AdvisorNoussair, Charles N.
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PublisherThe University of Arizona.
RightsCopyright © is held by the author. Digital access to this material is made possible by the University Libraries, University of Arizona. Further transmission, reproduction, presentation (such as public display or performance) of protected items is prohibited except with permission of the author.
EmbargoRelease after 06/10/2022
AbstractMy dissertation includes three experiments to study communications in games. The first chapter uses a game theoretical model and experimental method to study communications. Absence of a shared language is an evident barrier to effective communication. The impact of lack of common knowledge of a shared language is potentially more insidious. We implement a sender-receiver game in a laboratory experiment. Agents agree on the optimal action in every state. Uncertainty about message availability rules out equilibria in which receivers interpret messages consistent with their focal meaning. We predict that when play has converged, receivers will ignore messages, resulting in ineffciency. The experimental results mostly support this hypothesis. The support is stronger when the pooling action is optimal for a larger set of receiver beliefs. The second chapter experimentally investigate a classic question, whether competition stimulates information revelation, by comparing two Bayesian persuasion models, one with one sender (Kamenica and Gentzkow, 2011) and the other with two competing senders who move sequentially (Wu, 2018). The first experiment provides strong support for Kamenica and Gentzkow (2011), where the sender uses a vague signaling device and the receiver complies with his suggestions. In the second experiment, we find that (1) more information is revealed than in the first experiment; (2) the first sender reduces the use of the vague device as compared to the single sender in the first experiment; (3) the second sender exhibits a “matching” behavior pattern; (4) the receiver can make use of information from both sides. However, our experiments also document deviation from the theory. Competition does not improve information revelation to the extent of full information, as predicted by theory. To rationalize the behavior, we use the Quantal Response Equilibrium model to explain the features of the empirical results in our experiments. The third chapter studies the donation to group recipients in response to requests and cooperation. Two treatments were used in the experiment: the recipient can/cannot ask from the donor; the recipients can/ cannot contribute to the group account. Recipients’ group contribution in the threshold public goods game was used to measure the cooperation within the group. The experiment result shows the donor gives more to the high request when deemed as reasonable, but gives less to the excessive request. The donor gives more to the group with high cooperation as a reward.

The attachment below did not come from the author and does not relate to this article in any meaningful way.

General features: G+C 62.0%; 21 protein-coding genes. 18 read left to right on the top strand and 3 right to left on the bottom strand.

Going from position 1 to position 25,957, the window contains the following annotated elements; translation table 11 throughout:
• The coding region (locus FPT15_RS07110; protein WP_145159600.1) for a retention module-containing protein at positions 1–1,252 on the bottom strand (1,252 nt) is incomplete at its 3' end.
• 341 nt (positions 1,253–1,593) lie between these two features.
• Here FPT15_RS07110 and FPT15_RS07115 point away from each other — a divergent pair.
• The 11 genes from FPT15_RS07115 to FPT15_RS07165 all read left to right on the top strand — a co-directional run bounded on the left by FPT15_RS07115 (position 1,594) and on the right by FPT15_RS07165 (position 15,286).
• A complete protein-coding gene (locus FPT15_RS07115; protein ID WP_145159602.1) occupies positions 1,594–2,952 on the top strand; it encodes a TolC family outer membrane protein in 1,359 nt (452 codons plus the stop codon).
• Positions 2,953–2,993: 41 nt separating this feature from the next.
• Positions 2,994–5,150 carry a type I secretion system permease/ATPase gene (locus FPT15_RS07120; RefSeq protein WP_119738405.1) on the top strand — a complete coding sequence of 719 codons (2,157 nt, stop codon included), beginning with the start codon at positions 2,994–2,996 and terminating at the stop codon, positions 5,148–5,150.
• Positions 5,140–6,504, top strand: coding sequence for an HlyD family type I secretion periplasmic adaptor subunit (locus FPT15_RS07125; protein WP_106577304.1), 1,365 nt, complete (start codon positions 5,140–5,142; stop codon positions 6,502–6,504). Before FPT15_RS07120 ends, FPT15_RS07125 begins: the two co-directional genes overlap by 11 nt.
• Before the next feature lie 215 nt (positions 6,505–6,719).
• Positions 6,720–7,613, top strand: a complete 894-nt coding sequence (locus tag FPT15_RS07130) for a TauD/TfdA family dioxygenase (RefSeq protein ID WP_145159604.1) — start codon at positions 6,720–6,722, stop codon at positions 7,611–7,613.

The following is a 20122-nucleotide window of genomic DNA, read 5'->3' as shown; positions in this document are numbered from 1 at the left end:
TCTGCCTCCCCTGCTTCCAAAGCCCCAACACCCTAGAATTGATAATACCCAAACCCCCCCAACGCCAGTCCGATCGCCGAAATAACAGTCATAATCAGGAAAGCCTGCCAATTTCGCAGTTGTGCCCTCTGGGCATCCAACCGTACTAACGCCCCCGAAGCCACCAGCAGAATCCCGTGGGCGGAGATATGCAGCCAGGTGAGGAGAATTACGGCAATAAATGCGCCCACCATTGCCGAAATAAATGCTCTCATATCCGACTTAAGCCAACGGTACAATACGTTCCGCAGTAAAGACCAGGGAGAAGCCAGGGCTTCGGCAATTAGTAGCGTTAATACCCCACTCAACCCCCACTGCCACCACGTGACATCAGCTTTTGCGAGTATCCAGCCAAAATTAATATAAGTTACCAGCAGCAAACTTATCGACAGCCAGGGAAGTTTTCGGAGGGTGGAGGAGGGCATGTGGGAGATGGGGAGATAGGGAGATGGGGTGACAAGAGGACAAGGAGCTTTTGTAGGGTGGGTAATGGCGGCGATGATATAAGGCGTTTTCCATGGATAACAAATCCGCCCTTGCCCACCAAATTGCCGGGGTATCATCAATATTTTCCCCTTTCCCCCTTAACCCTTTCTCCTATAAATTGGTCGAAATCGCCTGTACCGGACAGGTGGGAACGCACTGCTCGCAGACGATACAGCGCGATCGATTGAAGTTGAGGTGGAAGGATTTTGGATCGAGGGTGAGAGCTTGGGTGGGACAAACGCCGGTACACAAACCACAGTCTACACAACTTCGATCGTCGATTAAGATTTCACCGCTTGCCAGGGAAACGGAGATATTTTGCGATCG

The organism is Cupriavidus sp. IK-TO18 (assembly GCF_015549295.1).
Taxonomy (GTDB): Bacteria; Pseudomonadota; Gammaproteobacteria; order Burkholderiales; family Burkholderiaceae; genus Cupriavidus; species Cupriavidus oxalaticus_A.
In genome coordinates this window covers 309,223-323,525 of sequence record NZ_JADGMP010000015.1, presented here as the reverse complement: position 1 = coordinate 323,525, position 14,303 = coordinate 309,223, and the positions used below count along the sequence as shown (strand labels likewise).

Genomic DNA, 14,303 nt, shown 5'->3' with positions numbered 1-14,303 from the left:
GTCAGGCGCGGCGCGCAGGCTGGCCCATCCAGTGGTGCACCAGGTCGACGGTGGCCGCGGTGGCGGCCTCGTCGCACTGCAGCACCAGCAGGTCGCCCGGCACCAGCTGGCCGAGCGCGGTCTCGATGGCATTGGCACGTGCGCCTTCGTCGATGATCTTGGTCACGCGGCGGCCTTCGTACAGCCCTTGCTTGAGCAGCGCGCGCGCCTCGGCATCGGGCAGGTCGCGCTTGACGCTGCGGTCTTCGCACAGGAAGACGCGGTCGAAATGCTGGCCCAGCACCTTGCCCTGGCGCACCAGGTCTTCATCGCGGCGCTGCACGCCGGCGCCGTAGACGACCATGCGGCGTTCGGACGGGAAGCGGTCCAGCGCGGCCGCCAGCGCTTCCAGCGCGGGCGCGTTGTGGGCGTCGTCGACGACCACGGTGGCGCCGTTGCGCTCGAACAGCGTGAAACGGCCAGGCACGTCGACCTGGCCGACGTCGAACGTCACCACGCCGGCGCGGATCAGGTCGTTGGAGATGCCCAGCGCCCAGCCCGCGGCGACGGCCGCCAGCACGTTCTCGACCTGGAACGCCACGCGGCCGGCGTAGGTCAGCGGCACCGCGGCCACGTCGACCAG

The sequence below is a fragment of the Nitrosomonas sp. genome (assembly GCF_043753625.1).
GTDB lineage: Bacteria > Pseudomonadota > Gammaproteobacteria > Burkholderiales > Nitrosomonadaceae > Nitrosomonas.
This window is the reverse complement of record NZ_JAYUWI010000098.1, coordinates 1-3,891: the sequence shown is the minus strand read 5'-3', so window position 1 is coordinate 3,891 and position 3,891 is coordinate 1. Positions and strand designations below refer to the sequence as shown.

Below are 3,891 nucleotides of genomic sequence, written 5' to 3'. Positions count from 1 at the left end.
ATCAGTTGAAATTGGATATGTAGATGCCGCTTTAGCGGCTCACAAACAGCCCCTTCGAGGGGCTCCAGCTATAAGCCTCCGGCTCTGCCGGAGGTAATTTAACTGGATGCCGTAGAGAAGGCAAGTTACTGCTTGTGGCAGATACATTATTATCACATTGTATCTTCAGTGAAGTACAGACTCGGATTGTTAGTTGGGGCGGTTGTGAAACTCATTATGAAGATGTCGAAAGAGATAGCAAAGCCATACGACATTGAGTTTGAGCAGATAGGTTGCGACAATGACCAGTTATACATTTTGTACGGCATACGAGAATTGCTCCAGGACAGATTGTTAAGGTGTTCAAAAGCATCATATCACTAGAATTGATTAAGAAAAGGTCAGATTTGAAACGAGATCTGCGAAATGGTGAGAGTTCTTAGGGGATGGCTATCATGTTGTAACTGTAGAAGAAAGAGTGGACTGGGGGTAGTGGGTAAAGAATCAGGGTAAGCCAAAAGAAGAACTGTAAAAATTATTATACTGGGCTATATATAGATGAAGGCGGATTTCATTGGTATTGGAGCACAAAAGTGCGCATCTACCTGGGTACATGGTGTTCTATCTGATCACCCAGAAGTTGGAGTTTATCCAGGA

Degree ProgramGraduate College